The recent L'Aquila Food Security Initiative linked the need for effective actions on global food security to that concerning climate change, sustainable management of water, land, soil and other natural resources, including the protection of biodiversity. Fundamental climate change mitigation and adaptation goals will be effectively met if agriculture is included in international climate negotiations such as the UN Climate Change Conference to be held in Copenhagen, in December 2009.

The International Crops Research Institute for the Semi-Arid Tropics (ICRISAT) addresses climate change concerns with programmes supportive of dryland agriculture. It does this by developing and using sophisticated techniques of predicting and forecasting the monsoons in the context of climate change; enabling collective action and rural institutions for agriculture and natural resource management; upscaling and outscaling its community watershed management model; rehabilitating degraded lands and diversifying livelihood systems for landless and vulnerable groups; and initiating government support for water saving options.

Recognizing that managing climatic uncertainty and adapting to change cannot be an end in itself, ICRISAT has integrated climate risk management across its research agenda. Its Integrated Genetic and Natural Resource Management (IGNRM) approach to climate proofing involves better drought and heat-tolerant crop varieties grown in farming as well as land-use systems that conserve water both in the crop's root zone and in the wells and reservoirs of villagers. ICRISAT believes that in order to adapt to climate change, agricultural communities and stakeholders need to first enhance their ability to cope better with the rainfall variability associated with current climates. The Institute is currently partnering with meteorological services, Consultative Group on International Agricultural Research (CGIAR) centres and climate science specialists in several projects pertaining to climate risk management in Asia and Africa. We are helping farmers devise ways to manage landscapes, soils and crops so that more of the water and nutrient resources are stored and used more efficiently and over a longer time period.

ICRISAT already possesses crops that are tolerant of heat and high soil temperatures, a knowledge and understanding of flowering maturities, information on genetic variation for water-use efficiency, short duration crops that escape terminal drought, as well as high yielding and disease-resistant crops. For instance, we have developed short-duration chickpea cultivars ICCV 2 (Shweta), ICCC 37 (Kranti) and KAK 2 and short-duration groundnut cultivar ICCV 91114 that escapes terminal drought. We recently developed a super-early pigeonpea that flowers in 32 days and matures in about 65-70 days We have integrated trees into traditional annual cropping systems to help reduce the impacts of winds and protect soils from erosion. ICRISAT has developed plants that resist pests and pathogens, such as downy mildew-resistant improved pearl millet hybrid HHB 67 in India; wilt-resistant high-yielding pigeonpea ICEAP 00040 in Malawi, Mozambique and Tanzania and rosette-resistant groundnuts in Uganda, to name a few. Guiding our crop adaptation work are crop growth simulation models that examine the disaggregated impact of a range of climate change scenarios on our mandate crops across the semi-arid tropics of the world.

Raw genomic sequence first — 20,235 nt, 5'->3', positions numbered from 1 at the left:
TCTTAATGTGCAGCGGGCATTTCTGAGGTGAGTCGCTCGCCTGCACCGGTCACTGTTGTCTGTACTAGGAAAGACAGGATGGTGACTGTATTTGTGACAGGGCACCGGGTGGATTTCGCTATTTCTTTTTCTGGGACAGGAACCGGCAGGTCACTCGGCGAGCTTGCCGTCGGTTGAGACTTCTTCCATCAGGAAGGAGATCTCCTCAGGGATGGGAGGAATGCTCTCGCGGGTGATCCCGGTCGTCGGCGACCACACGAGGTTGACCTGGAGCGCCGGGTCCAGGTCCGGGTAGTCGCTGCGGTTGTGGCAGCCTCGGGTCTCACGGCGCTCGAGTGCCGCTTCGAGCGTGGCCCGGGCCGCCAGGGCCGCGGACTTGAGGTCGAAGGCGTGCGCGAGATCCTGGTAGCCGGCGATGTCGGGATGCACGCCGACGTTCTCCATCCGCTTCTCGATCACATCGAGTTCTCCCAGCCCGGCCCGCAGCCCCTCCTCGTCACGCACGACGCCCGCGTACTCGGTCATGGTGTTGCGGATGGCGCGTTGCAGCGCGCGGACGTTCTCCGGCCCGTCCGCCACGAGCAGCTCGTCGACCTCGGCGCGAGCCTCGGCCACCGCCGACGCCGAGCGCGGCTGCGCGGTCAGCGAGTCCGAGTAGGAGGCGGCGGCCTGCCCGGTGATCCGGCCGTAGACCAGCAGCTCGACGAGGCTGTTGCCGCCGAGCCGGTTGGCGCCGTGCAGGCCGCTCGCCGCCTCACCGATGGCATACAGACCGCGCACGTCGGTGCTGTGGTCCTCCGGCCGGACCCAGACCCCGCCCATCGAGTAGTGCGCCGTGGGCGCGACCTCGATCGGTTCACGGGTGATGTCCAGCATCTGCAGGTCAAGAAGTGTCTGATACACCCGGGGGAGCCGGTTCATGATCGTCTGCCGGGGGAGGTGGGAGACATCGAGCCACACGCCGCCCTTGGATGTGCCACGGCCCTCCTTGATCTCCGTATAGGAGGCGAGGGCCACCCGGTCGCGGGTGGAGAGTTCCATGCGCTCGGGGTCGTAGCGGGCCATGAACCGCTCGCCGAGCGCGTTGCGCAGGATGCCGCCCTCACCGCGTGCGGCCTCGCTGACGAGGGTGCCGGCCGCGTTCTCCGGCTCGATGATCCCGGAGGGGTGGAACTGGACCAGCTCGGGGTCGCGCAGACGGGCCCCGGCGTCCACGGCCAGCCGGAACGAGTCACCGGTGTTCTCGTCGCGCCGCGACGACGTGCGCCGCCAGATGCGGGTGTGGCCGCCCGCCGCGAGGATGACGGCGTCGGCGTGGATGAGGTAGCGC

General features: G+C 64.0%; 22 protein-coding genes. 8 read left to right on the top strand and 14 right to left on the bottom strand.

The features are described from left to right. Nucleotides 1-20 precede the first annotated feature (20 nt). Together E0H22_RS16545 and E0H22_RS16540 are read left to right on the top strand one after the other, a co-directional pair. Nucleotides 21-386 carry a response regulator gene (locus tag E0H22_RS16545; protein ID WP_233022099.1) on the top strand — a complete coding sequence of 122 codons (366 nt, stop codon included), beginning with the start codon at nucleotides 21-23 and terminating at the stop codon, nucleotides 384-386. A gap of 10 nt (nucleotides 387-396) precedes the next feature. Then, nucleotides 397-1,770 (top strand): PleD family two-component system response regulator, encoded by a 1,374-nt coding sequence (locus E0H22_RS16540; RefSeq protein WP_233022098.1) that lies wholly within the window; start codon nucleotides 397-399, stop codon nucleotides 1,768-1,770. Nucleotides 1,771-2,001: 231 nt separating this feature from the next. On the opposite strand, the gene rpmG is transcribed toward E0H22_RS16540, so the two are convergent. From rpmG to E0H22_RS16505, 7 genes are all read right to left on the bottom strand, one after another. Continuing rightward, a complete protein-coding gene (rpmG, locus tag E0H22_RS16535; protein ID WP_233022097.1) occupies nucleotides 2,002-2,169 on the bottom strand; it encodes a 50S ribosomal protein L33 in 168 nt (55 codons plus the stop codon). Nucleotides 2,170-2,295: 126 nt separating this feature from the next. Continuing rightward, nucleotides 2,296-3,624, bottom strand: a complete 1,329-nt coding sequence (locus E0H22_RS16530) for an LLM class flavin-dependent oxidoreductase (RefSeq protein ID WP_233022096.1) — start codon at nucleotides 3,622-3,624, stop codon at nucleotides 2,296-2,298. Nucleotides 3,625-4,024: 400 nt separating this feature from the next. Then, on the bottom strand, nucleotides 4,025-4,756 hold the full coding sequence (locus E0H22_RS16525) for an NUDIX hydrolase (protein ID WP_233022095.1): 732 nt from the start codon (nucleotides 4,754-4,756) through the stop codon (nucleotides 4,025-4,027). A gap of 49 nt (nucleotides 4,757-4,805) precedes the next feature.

ICRISAT has an evolutionary advantage since its mandate crops are already more adapted to heat and high soil temperatures. Our breeding strategy factors in these harsh and dry conditions. What we need to better understand are the physiological mechanism underlying heat tolerance; identify wider gene pools to develop crops of wider adaptability; and develop more effective screening techniques of germplasm for desired traits. ICRISAT is also responding to challenges by exploiting the potential of 'pro-poor' opportunities for biofuel production. Its BioPower initiative argues for more investments in bio-energy crops and systems to provide a major impetus for sustainable development; and for empowering the dryland poor to benefit, rather than marginalize, so that farmers can better cope with climate change or other stresses. The current activities include developing higher-yielding sweet sorghum varieties for food, fuel, feed and fodder; pilot-scaling pro-poor commercial startup partnerships in sweet sorghum bioethanol; and research-to-development alliances for pro-poor Jatropha plantation development for biodiesel.

ICRISAT studies have generated a "hypothesis of hope" which states that the impact of climate change on yields under low input agriculture is likely to be minimal, as other factors will continue to provide the overriding constraints to crop growth and yield. Secondly, the adoption of recommended improved crop, soil and water management practices, even under climate change, will result in substantially higher yields than farmers are currently obtaining in their low input systems. Thirdly, the adaptation of better "temperature-adapted" varieties could result in the almost complete mitigation of climate change effects that result from temperature increases.

In conclusion, if developing countries are to contribute meaningfully to efforts toward adaptation and mitigation of climate change impacts, they will need the strengthened capacity that comes with development.